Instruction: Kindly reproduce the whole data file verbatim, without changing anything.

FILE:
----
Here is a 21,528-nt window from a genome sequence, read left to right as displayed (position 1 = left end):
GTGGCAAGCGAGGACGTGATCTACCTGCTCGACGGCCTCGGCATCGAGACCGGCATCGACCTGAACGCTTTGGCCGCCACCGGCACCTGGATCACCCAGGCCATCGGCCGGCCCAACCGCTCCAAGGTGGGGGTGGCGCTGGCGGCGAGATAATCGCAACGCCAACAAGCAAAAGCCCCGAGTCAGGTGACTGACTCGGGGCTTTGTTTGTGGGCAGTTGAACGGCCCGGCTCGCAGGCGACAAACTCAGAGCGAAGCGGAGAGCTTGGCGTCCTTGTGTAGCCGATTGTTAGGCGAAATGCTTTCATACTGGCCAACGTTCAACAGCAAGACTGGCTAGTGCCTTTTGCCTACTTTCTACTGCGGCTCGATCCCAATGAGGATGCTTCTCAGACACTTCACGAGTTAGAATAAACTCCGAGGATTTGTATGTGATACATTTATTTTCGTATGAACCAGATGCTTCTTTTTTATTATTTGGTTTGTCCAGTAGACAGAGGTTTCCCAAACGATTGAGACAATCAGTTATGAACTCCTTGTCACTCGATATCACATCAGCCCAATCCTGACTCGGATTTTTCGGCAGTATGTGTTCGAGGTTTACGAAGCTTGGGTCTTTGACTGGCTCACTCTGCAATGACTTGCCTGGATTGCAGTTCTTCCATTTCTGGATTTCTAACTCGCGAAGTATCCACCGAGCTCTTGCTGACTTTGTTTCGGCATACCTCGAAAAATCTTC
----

Here is a 21,528-nt window from a genome sequence, read left to right as displayed (position 1 = left end):
GTGGCAAGCGAGGACGTGATCTACCTGCTCGACGGCCTCGGCATCGAGACCGGCATCGACCTGAACGCTTTGGCCGCCACCGGCACCTGGATCACCCAGGCCATCGGCCGGCCCAACCGCTCCAAGGTGGGGGTGGCGCTGGCGGCGAGATAATCGCAACGCCAACAAGCAAAAGCCCCGAGTCAGGTGACTGACTCGGGGCTTTGTTTGTGGGCAGTTGAACGGCCCGGCTCGCAGGCGACAAACTCAGAGCGAAGCGGAGAGCTTGGCGTCCTTGTGTAGCCGATTGTTAGGCGAAATGCTTTCATACTGGCCAACGTTCAACAGCAAGACTGGCTAGTGCCTTTTGCCTACTTTCTACTGCGGCTCGATCCCAATGAGGATGCTTCTCAGACACTTCACGAGTTAGAATAAACTCCGAGGATTTGTATGTGATACATTTATTTTCGTATGAACCAGATGCTTCTTTTTTATTATTTGGTTTGTCCAGTAGACAGAGGTTTCCCAAACGATTGAGACAATCAGTTATGAACTCCTTGTCACTCGATATCACATCAGCCCAATCCTGACTCGGATTTTTCGGCAGTATGTGTTCGAGGTTTACGAAGCTTGGGTCTTTGACTGGCTCACTCTGCAATGACTTGCCTGGATTGCAGTTCTTCCATTTCTGGATTTCTAACTCGCGAAGTATCCACCGAGCTCTTGCTGACTTTGTTTCGGCATACCTCGAAAAATCTTC